A good outcome: remember that the handbook is just the starting point, and as you are finding out you can push how and in what ways you want to achieve the exercises. You may be interested in the drawings of Kiki Smith in relation to these two exercises.



You have attempted this challenging exercise well and have taken perspective seriously in your endeavours. However, it seems as if you are limiting yourself to the big idea again. With the trees you broke your investigation down into manageable viewpoints before then making the larger view. Here you have repeatedly formed a large view in order to make a picture, rather than to investigate the subject matter at hand. This is why you have come to the conclusion you have. I much prefer the middle pencil drawings because they have a warmth and character, although wonky. They remind me of Alice Neel drawings.  If you had stayed exploring smaller areas, details and mediums, your frustration would be minimized because all the time, like the trees, you are finding out little revelations that can then go towards a larger work.  Look at the images for the sketchbook walk- lively and with a sense of immediacy. Remember, exploration is key.

Exercise 38- composition and structure.

This feels as if this is lacking the vitality of the other pieces of work. It is interesting in terms of composition but you need to experiment more with your mediums before you make the work- quick rough sketches. The honeysuckle is over worked in relation to the rest of the drawing. Either you pare back the rest so that it is merely a whisper, and so the distinction is even greater, or you need to find another way through making testers and experiments. It is unresolved in its present state. Think about the energy that you have created in your other works (and in relation to your own thoughts/reflections), this could include a feeling of lethargy or dullness, it depends upon your intentions. If you handled this exercise with the same working methods as your view through a window the results would be much stronger I am sure.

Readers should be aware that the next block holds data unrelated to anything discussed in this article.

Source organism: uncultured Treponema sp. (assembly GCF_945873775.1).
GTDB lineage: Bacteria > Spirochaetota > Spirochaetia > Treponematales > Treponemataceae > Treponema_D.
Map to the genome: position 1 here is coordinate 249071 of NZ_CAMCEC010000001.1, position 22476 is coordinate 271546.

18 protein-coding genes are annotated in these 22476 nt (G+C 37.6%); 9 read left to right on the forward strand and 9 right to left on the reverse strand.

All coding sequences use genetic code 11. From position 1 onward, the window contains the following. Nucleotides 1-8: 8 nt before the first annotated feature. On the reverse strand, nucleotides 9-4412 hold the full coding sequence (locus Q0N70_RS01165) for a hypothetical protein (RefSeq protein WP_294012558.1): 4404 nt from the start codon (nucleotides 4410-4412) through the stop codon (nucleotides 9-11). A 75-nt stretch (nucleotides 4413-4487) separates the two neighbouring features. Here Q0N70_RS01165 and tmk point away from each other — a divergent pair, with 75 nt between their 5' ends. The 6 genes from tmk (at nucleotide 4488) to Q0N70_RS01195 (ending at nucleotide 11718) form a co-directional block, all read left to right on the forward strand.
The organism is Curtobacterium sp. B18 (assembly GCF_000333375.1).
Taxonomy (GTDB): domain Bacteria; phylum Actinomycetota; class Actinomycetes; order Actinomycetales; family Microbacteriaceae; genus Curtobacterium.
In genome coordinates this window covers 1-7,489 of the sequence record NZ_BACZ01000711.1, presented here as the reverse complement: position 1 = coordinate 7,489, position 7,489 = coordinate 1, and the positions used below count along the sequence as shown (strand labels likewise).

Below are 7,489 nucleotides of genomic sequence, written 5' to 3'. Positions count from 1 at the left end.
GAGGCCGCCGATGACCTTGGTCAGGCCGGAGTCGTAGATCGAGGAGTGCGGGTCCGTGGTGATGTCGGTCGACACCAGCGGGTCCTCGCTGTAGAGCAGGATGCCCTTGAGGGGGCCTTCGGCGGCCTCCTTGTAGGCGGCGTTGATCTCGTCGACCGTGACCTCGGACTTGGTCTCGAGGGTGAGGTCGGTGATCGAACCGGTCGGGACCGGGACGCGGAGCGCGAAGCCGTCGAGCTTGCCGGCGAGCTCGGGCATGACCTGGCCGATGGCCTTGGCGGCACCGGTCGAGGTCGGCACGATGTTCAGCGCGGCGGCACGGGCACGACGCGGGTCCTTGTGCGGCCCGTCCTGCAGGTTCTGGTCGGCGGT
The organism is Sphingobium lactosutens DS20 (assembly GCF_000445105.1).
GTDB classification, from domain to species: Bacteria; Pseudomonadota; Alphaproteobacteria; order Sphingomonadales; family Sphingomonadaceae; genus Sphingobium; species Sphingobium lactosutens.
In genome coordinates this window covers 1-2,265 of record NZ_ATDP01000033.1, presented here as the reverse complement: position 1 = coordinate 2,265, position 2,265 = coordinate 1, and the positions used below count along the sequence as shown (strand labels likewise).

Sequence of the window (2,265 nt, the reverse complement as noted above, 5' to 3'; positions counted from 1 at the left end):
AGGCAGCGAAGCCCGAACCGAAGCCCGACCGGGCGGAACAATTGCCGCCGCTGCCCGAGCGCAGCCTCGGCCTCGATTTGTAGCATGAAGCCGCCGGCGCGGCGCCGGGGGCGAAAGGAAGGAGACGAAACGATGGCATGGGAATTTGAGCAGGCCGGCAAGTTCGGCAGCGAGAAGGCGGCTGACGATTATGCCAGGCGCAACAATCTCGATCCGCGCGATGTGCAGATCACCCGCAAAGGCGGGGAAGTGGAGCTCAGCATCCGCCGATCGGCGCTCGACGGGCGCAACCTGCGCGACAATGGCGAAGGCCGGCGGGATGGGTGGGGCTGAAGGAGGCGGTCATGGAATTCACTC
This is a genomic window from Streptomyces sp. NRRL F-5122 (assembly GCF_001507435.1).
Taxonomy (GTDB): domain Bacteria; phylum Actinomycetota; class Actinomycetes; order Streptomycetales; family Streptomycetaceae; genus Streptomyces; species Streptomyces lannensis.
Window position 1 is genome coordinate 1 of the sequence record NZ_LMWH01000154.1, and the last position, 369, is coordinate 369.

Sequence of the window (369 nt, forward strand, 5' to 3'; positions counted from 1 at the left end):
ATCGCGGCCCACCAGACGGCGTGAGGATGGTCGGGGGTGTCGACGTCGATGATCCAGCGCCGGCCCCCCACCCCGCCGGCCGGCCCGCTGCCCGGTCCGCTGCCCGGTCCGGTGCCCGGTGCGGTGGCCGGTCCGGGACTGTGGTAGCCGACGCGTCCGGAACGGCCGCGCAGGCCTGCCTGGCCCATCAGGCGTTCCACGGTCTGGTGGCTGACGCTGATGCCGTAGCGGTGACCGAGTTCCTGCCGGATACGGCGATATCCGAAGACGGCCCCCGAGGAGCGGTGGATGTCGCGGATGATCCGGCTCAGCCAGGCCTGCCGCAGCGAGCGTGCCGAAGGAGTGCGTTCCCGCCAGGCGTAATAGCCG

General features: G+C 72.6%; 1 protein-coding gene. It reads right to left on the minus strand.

This is more like it- you have attacked the cloud exercise with an exploratory enthusiasm and the results are interesting, varied and evocative of the extraordinary variety of days that we have in the U.K.

I think you are right to avoid watercolour for now, don’t be worried if one medium works better for you than another, just keep practicing, exploring and trying to capture the essence of the view in front of you. You may find colour inks a good way forward.

In the statues sketches both the colour works of Verity stand out. When you are working live in this way, try to inscribe some sense of place in the background however marginal. It will help to situate and give scale to the overall.


Suggested reading/viewing


Look at the historical drawings of Barbara Hepworth’s hospital series.

William Kentridge.

Paula Rego.

Anita Taylor


Learning Logs/Critical essays

You are beginning to explore, stretch yourself beyond the handbook at this stage and try to really engage with the works of other artists.

I re-iterate from the first assignment- just to keep these thoughts top of the mind, so to speak.